Version B:  So then I was thinking... maybe there is too much going on. I looked at other examples of storefront art and realized that they usually just have a single thing happening. So I removed the characters, which aren't that well drawn anyway, and just have the fire.  Maybe this adds some mystery so people will be more likely to visit the storefront when they see this image?

      (Click for actual size)

      Version 😄  Here I'm starting to think, this is a pixel art RPG, so why hide from that? Why not show that to people up front so the audience that is interested in such things can identify it more easily?  This one has the same campfire concept, but now I'm using the pixel art.

      (Click for actual size)
      Version 😧  I thought that maybe that last one was too dark and wanted to try something else. This one just has a sunset over a cemetery with a couple of the characters while still showing the observer, yes this game is pixel art.

      (Click for actual size)
      Version E:  This one is similar to the last although the logo is featured more prominently and there are no character sprites. Somehow the colors look better here to me.

      (Click for actual size)

      Version F: Version E which is not pictured here, is the option that says "None of these four would be good enough box art, instead pay an actual artist to make new box art." If it's the best way to maximize this games potential I'm happy to go with this option.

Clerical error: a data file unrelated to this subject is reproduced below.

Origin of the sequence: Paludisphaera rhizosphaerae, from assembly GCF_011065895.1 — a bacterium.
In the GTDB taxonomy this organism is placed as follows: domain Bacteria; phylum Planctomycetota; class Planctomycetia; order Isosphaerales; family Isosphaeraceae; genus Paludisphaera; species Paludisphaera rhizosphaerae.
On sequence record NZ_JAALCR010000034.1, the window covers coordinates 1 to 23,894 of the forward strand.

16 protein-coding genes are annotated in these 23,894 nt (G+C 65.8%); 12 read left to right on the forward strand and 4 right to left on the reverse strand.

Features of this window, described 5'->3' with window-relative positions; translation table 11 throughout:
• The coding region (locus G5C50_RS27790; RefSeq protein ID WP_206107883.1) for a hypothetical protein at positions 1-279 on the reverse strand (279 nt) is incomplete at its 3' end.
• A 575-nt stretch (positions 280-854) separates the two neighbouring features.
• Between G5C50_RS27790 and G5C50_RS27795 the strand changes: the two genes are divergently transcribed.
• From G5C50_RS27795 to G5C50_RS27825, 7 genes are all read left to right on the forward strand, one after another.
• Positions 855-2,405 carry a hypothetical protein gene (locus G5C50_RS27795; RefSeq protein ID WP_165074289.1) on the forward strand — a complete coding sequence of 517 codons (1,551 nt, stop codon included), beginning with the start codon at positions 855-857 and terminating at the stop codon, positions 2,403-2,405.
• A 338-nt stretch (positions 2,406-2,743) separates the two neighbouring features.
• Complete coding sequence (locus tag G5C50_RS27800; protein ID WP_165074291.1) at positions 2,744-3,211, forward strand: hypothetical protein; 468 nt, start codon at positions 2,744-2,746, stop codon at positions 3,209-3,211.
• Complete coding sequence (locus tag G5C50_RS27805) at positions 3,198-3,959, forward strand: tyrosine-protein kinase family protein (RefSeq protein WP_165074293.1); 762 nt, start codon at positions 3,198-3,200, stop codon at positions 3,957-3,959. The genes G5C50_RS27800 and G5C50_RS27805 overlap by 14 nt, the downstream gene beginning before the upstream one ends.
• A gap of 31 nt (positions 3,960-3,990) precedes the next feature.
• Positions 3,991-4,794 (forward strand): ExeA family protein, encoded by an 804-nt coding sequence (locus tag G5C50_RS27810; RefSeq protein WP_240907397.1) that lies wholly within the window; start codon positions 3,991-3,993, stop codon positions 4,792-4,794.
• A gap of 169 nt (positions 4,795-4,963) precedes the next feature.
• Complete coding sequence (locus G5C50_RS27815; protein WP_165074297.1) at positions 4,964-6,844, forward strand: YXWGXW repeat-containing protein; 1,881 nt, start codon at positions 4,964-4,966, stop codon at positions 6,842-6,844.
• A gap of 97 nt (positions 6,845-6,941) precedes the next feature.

Version G: This suggestion says "Your concept is good, but there are too many artistic flaws. You should pay an actual artist to improve upon what you have and/or clean up the uglier bits that they can point out."  If you vote for this option, please also pick which version (A, B, C, D or E) is your preferred concept.

      So please vote below for Version A, B, C, D, E, F or G and add your feedback in the replies blow.  I really appreciate all your feedback. I'm flying solo here so I don't often get it!
      Version H: Here's a new version I made after posting this from suggestions another artist gave me. It's zoomed in just two characters and some colors and shading are different. The fire is smaller to distract less.